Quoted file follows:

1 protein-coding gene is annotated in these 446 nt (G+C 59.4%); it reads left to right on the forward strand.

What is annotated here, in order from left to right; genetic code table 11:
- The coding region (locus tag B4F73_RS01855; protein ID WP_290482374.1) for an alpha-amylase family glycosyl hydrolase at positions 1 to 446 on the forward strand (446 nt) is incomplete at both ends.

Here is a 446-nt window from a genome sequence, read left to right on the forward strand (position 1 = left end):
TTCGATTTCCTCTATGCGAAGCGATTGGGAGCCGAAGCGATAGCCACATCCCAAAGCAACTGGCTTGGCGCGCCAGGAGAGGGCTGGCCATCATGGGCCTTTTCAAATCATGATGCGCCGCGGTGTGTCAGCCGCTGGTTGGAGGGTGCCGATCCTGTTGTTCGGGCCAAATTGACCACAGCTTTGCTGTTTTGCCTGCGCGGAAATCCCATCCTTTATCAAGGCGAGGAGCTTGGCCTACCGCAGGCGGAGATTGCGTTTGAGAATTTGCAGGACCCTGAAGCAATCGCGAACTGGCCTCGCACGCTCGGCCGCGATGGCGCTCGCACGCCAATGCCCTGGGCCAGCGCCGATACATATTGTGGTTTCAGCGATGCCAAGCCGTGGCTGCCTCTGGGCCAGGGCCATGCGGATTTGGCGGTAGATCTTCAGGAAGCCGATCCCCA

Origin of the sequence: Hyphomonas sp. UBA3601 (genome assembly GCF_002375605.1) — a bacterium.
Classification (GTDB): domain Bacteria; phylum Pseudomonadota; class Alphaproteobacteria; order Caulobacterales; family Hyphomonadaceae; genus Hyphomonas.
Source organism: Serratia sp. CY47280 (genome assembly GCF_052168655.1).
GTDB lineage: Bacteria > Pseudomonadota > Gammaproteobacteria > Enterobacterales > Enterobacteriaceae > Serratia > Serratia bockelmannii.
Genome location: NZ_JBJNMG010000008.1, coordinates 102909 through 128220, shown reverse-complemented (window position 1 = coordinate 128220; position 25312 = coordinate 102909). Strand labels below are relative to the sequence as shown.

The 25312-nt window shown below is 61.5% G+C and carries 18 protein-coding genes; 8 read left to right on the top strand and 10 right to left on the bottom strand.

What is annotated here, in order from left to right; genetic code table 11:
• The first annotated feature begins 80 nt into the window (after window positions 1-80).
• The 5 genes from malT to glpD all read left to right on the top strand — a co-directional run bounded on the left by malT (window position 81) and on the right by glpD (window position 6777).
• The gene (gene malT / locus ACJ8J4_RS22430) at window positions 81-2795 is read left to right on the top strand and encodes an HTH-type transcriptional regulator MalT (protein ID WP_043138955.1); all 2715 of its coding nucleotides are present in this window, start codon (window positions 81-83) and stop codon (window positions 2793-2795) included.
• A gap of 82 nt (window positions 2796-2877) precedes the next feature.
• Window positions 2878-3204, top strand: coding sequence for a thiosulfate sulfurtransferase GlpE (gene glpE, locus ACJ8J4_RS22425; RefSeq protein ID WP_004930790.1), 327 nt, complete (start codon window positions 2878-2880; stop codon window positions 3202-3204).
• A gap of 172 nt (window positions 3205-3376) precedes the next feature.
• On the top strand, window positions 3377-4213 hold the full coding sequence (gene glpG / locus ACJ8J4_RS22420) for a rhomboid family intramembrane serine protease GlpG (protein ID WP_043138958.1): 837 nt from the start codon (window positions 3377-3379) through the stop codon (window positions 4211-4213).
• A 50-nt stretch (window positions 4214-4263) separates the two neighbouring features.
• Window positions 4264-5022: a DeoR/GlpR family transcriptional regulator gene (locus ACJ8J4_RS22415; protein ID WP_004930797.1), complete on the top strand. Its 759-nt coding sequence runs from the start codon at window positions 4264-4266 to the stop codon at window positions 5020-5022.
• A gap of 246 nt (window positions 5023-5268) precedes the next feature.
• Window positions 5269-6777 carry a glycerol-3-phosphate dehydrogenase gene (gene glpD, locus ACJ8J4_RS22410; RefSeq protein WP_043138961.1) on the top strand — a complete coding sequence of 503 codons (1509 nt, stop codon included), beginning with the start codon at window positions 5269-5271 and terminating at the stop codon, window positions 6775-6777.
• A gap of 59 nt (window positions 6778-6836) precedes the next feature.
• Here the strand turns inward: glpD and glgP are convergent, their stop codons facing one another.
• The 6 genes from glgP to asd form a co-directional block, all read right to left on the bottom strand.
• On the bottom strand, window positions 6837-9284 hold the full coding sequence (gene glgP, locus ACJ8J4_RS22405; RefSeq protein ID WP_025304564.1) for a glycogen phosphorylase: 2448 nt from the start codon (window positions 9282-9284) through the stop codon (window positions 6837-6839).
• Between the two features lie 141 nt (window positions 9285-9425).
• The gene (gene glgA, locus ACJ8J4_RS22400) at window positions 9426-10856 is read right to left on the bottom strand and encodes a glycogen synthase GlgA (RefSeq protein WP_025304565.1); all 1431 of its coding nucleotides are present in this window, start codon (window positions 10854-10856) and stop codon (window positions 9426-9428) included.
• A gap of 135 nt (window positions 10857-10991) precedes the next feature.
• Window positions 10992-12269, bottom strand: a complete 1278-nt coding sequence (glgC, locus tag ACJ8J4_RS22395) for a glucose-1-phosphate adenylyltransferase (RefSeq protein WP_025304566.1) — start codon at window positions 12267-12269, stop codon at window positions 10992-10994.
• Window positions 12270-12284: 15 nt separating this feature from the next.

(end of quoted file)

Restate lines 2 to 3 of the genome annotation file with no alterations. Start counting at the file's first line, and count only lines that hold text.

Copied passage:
What is annotated here, in order from left to right; genetic code table 11:
- The coding region (locus tag B4F73_RS01855; protein ID WP_290482374.1) for an alpha-amylase family glycosyl hydrolase at positions 1 to 446 on the forward strand (446 nt) is incomplete at both ends.